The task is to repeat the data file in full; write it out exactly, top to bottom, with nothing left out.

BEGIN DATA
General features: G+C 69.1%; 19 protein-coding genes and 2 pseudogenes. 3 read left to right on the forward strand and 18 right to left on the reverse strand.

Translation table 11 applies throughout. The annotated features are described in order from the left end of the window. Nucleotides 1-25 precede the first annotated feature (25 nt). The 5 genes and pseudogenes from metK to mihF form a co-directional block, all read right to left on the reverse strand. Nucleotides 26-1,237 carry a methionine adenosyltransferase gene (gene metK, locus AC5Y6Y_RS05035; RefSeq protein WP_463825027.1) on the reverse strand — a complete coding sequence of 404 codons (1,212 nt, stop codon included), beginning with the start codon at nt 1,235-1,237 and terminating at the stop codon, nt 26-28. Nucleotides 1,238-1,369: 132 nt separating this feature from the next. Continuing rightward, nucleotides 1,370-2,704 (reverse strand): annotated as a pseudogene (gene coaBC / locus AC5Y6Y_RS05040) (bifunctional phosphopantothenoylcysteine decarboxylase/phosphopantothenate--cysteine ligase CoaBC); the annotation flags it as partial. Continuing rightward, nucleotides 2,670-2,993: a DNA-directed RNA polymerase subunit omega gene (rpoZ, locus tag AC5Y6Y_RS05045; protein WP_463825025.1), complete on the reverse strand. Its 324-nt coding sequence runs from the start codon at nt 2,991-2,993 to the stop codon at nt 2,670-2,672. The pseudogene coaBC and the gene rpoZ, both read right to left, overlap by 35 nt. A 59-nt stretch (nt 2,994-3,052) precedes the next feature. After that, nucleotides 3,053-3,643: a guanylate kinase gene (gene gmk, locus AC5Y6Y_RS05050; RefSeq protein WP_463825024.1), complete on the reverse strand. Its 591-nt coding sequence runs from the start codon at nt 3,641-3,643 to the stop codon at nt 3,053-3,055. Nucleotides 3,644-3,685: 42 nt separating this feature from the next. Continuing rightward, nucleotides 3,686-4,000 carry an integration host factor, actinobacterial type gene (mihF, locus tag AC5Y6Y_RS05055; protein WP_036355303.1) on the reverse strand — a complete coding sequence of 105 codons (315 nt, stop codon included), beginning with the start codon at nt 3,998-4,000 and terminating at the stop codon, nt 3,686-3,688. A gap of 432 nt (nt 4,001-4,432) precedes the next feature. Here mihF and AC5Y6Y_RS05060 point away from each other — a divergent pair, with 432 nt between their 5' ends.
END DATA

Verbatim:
General features: G+C 69.1%; 19 protein-coding genes and 2 pseudogenes. 3 read left to right on the forward strand and 18 right to left on the reverse strand.

Translation table 11 applies throughout. The annotated features are described in order from the left end of the window. Nucleotides 1-25 precede the first annotated feature (25 nt). The 5 genes and pseudogenes from metK to mihF form a co-directional block, all read right to left on the reverse strand. Nucleotides 26-1,237 carry a methionine adenosyltransferase gene (gene metK, locus AC5Y6Y_RS05035; RefSeq protein WP_463825027.1) on the reverse strand — a complete coding sequence of 404 codons (1,212 nt, stop codon included), beginning with the start codon at nt 1,235-1,237 and terminating at the stop codon, nt 26-28. Nucleotides 1,238-1,369: 132 nt separating this feature from the next. Continuing rightward, nucleotides 1,370-2,704 (reverse strand): annotated as a pseudogene (gene coaBC / locus AC5Y6Y_RS05040) (bifunctional phosphopantothenoylcysteine decarboxylase/phosphopantothenate--cysteine ligase CoaBC); the annotation flags it as partial. Continuing rightward, nucleotides 2,670-2,993: a DNA-directed RNA polymerase subunit omega gene (rpoZ, locus tag AC5Y6Y_RS05045; protein WP_463825025.1), complete on the reverse strand. Its 324-nt coding sequence runs from the start codon at nt 2,991-2,993 to the stop codon at nt 2,670-2,672. The pseudogene coaBC and the gene rpoZ, both read right to left, overlap by 35 nt. A 59-nt stretch (nt 2,994-3,052) precedes the next feature. After that, nucleotides 3,053-3,643: a guanylate kinase gene (gene gmk, locus AC5Y6Y_RS05050; RefSeq protein WP_463825024.1), complete on the reverse strand. Its 591-nt coding sequence runs from the start codon at nt 3,641-3,643 to the stop codon at nt 3,053-3,055. Nucleotides 3,644-3,685: 42 nt separating this feature from the next. Continuing rightward, nucleotides 3,686-4,000 carry an integration host factor, actinobacterial type gene (mihF, locus tag AC5Y6Y_RS05055; protein WP_036355303.1) on the reverse strand — a complete coding sequence of 105 codons (315 nt, stop codon included), beginning with the start codon at nt 3,998-4,000 and terminating at the stop codon, nt 3,686-3,688. A gap of 432 nt (nt 4,001-4,432) precedes the next feature. Here mihF and AC5Y6Y_RS05060 point away from each other — a divergent pair, with 432 nt between their 5' ends.